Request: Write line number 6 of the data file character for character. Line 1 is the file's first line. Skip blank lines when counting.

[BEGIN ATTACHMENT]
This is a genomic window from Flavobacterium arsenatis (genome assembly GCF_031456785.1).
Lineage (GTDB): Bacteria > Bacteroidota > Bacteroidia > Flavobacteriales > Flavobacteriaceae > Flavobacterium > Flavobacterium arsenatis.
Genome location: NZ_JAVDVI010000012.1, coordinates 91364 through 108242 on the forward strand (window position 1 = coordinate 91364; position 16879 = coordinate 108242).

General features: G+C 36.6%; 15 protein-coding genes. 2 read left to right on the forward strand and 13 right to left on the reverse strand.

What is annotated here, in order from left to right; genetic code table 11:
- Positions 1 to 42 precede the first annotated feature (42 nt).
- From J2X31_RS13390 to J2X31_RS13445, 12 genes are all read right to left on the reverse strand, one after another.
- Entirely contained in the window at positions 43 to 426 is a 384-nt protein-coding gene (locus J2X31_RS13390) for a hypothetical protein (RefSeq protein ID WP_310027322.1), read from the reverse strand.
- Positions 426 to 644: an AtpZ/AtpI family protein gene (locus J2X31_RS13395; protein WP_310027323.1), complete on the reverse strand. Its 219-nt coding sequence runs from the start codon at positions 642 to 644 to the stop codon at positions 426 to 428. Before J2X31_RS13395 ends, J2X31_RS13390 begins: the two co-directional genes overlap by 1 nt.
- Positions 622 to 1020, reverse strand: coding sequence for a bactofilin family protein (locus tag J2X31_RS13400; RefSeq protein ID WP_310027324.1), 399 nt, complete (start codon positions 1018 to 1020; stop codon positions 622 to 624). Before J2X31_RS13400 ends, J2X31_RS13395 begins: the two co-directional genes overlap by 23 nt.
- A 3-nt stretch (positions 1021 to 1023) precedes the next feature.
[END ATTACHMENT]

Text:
- Positions 1 to 42 precede the first annotated feature (42 nt).